Tonight begins eleven days, which is one week and four days of the Omer in the year 5781. נצח שבגבורה, Netzach ShebeGevurah, Endurance within Strength.
What keeps you going when the waves crash over you? Is your vision clear enough to see you through the storms of life?
Choosing to live into the day
I decided to stop apologizing for not being perfect. There are many ideals in my head, including the super human I expect myself to be. This year, I choose to grow into me. The best way to weather a storm is to ride the waves.
Embodying a wave rider, I choose to lean into joy and possibilities, rather than fear and anxiety.
Approach everyone with humility and compassion
As I continue to re-read Tomer Devorah, I was halted in my tracks by the depth and beauty of the prose. Wanting to sink into the reality of its call towards goodness, I couldn’t continue reading. So, I switched to Twitter and immediately entered a tumultuous sea of vitriol.
Jewish ethical mysticism declares that emulating HaShem is the ideal. Cultivate humility and meet everyone with compassion. Somehow, we’ve lost this thread in our digital communications. Whether or not you agree with someone, ad hominem attacks separate us from the Source of Life.
Jews, social class, and unions
Specifically, Jewish Twitter blew up around a recently published interview with Randi Weingarten, president of the American Federation of Teachers. Her strident tone responding to Laura Adkins’ questions offended many. Weingarten’s all-encompassing declarations about who Jews are was a grossly simplistic, socialist critique of wealthy Jews. I think she was making a statement about how vocal some Jews in Los Angeles have been in denouncing school closures while Black and Latinx union leaders have been working to support the continued health of their colleagues. Her “pointed response” was laden with outdated assumptions about the ethnic and socio-economic makeup of American Jews.
So, to be clear: I am not defending Randi Weingarten’s choice of words.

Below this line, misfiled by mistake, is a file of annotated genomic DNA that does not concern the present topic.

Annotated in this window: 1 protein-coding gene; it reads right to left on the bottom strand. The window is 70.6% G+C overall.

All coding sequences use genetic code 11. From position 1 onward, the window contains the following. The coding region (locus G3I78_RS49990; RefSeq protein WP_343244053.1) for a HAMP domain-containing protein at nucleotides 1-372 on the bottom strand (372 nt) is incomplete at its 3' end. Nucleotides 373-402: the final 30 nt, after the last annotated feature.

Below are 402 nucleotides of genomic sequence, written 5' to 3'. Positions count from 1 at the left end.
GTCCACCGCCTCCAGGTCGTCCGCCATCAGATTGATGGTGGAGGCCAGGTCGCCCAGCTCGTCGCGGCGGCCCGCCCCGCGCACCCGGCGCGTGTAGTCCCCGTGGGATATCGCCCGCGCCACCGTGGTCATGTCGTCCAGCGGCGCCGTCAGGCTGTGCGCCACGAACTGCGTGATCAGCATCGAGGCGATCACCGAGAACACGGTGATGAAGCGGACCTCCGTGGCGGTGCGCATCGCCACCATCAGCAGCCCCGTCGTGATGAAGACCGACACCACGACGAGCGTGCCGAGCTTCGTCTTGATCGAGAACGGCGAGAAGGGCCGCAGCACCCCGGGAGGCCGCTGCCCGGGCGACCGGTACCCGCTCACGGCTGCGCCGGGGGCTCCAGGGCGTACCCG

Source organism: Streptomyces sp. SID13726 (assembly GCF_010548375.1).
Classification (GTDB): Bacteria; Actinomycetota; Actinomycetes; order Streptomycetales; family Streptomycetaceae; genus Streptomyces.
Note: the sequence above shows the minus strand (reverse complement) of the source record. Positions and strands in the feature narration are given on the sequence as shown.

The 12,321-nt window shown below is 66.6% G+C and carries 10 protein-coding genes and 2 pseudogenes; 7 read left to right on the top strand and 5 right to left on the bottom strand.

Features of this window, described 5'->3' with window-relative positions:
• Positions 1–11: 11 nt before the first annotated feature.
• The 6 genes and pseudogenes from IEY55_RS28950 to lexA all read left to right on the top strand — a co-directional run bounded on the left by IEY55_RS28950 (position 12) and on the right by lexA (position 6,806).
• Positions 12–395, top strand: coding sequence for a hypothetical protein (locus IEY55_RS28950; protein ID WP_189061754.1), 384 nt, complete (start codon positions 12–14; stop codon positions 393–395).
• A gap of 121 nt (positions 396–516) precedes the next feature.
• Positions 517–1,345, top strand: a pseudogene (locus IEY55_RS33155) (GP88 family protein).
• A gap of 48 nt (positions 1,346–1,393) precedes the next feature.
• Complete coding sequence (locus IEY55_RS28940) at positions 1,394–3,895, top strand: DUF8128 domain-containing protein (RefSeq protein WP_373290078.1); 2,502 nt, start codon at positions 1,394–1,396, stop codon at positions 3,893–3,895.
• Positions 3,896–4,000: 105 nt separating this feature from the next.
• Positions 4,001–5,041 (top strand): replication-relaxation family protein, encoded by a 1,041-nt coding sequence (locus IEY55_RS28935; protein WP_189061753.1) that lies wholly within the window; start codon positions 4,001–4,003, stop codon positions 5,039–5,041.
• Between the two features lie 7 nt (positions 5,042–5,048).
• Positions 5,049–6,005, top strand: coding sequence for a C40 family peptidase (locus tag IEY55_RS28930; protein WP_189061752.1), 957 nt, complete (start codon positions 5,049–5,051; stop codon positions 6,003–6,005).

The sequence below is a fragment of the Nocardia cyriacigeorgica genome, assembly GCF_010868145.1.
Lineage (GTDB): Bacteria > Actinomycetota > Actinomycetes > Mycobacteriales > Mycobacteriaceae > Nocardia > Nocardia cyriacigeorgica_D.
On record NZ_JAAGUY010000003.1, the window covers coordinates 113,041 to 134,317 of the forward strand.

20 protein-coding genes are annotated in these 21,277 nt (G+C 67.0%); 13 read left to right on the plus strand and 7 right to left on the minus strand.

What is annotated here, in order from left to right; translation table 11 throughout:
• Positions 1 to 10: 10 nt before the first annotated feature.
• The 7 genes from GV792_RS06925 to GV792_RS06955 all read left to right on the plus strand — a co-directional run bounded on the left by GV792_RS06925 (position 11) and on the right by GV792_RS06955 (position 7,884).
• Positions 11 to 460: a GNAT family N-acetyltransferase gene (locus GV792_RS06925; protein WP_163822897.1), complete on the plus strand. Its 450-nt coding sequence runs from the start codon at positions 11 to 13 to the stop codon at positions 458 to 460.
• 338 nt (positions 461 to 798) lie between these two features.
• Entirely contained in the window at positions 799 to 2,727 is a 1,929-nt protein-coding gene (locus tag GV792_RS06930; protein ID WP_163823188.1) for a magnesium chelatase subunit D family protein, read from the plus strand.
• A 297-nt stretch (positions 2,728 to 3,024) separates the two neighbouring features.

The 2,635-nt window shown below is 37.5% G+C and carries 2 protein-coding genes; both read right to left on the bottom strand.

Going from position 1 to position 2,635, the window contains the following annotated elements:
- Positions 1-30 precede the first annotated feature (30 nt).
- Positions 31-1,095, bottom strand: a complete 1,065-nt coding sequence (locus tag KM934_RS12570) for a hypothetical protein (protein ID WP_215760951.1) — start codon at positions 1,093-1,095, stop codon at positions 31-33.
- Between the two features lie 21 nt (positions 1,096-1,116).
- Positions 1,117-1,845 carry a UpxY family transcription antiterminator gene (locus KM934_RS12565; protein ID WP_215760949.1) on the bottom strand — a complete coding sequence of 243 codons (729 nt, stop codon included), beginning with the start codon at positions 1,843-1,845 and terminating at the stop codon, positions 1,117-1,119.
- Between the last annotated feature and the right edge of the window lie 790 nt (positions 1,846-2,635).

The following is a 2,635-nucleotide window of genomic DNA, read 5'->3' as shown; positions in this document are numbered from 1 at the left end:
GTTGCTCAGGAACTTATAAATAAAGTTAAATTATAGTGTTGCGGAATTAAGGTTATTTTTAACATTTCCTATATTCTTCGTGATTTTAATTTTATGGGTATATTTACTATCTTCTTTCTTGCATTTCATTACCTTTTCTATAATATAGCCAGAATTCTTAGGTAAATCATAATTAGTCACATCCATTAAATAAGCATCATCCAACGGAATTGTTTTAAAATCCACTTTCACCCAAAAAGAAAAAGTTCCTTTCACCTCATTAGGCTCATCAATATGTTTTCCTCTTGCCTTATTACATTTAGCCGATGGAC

Nevertheless, as a parent in a school district that has remained in distance learning this entire school year, I am tired of the relentless attacks on teachers’ unions. I care about human life even more than I care about education. My family accepts the situation we are in this school year. We look forward to our children returning to in-person teaching in the fall. They may not always be willing to do their class work, but they most certainly have continued to learn via Zoom.
There is a larger conversation that Jewish Twitter is failing to have as it falls over itself to attack Weingarten. Many American Jews are wealthy. In Los Angeles, some Jewish parents loudly demand in-person instruction, while teachers seek to not die for the sake of a paycheck. These are the realities Weingarten spoke inelegantly about.
Imagining a future beyond vitriolic divides
Socialist screeds no longer hold any sway over me. Nor does unfettered capitalism. As the mother and wife of Chinese Jews, it would be hard for me to form a sentence that negates the existence of Jews of color.
The public discourse I envision is humble and compassionate. Believing people enter the public square with good intentions, until proven otherwise. Words can cause damage and every human is made in the image of the Divine, b’tzelem Elokim.
All Jews deserve equal access to Jewish communal spaces. Rather than pointed rhetoric, may we approach our political differences humbly and with genuine curiosity for other viewpoints. May we have the Enduring Strength to meet each other with kindness.